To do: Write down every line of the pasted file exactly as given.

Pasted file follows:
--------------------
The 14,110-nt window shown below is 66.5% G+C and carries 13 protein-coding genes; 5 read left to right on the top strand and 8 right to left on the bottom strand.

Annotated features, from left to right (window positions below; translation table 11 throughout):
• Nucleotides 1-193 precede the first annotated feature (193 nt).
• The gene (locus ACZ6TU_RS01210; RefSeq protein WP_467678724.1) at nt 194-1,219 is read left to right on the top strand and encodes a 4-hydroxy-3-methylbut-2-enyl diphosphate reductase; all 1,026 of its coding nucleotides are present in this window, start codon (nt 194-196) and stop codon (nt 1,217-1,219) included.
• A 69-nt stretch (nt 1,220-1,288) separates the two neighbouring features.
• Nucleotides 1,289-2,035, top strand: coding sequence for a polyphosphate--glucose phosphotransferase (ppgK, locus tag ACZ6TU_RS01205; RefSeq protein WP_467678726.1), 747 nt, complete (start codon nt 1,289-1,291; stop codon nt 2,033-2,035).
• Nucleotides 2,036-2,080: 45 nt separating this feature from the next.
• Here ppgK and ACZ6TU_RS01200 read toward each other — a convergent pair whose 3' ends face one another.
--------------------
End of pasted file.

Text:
The 14,110-nt window shown below is 66.5% G+C and carries 13 protein-coding genes; 5 read left to right on the top strand and 8 right to left on the bottom strand.

Annotated features, from left to right (window positions below; translation table 11 throughout):
• Nucleotides 1-193 precede the first annotated feature (193 nt).
• The gene (locus ACZ6TU_RS01210; RefSeq protein WP_467678724.1) at nt 194-1,219 is read left to right on the top strand and encodes a 4-hydroxy-3-methylbut-2-enyl diphosphate reductase; all 1,026 of its coding nucleotides are present in this window, start codon (nt 194-196) and stop codon (nt 1,217-1,219) included.
• A 69-nt stretch (nt 1,220-1,288) separates the two neighbouring features.
• Nucleotides 1,289-2,035, top strand: coding sequence for a polyphosphate--glucose phosphotransferase (ppgK, locus tag ACZ6TU_RS01205; RefSeq protein WP_467678726.1), 747 nt, complete (start codon nt 1,289-1,291; stop codon nt 2,033-2,035).
• Nucleotides 2,036-2,080: 45 nt separating this feature from the next.
• Here ppgK and ACZ6TU_RS01200 read toward each other — a convergent pair whose 3' ends face one another.